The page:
SGO: Current surgical staging of uterine cancer inadequate

May 21, 2008

Endometrial cancer spreads to distant lymph nodes more often than was previously believed, suggesting that current lymph node sampling practices may not be sufficient for adequate surgical staging, according to research findings presented at the Society of Gynecologic Oncologists' 39th Annual Meeting on Women's Cancer in Tampa, FL.

Endometrial cancer spreads to distant lymph nodes more often than was previously believed, suggesting that current lymph node sampling practices may not be sufficient for adequate surgical staging, according to research findings presented at the Society of Gynecologic Oncologists' 39th Annual Meeting on Women's Cancer in Tampa, FL.

In a single-institution, prospective study of women with endometrial cancer, Andrea Mariani, MD, PhD, of the Mayo Clinic in Rochester, MN, and colleagues investigated whether current surgical guidelines for lymph node dissection in endometrial cancer allowed detection of all affected lymph nodes.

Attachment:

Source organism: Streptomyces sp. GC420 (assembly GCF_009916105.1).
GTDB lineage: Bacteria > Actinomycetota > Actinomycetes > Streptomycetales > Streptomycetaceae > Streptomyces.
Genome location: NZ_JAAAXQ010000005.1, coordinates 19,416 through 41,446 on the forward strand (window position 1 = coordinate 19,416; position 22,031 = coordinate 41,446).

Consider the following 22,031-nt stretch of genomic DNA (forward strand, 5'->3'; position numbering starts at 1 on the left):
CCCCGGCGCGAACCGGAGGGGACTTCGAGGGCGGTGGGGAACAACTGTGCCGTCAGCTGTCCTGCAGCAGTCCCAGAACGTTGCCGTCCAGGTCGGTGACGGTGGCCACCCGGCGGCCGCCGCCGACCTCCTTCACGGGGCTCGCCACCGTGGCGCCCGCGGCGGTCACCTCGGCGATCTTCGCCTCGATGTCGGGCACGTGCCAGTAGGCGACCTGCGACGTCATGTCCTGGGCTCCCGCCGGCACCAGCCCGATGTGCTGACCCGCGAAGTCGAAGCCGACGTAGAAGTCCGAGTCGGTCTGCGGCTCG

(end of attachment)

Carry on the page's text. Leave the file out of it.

The researchers found that metastatic spread of endometrial cancer to the higher para-aortic nodes was more common than previously believed. Of those with metastatic involvement of the lower para-aortic nodes, 62% were found to have disease in the higher para-aortic nodes. A surgical approach that does not sample the higher para-aortic nodes above the inferior mesenteric artery could potentially miss 38% to 46% of patients with involved upper lymph nodes, the study found.

In addition to offering guidelines about patients in whom higher para-aortic node sampling is indicated, the study confirmed earlier research findings that a subset of patients with endometrial cancer do not benefit from lymph node removal. Improved surgical guidelines should allow more appropriate treatment of all patients with endometrial cancer.

More details are available online at http://www.sgo.org/ content.aspx?id=58.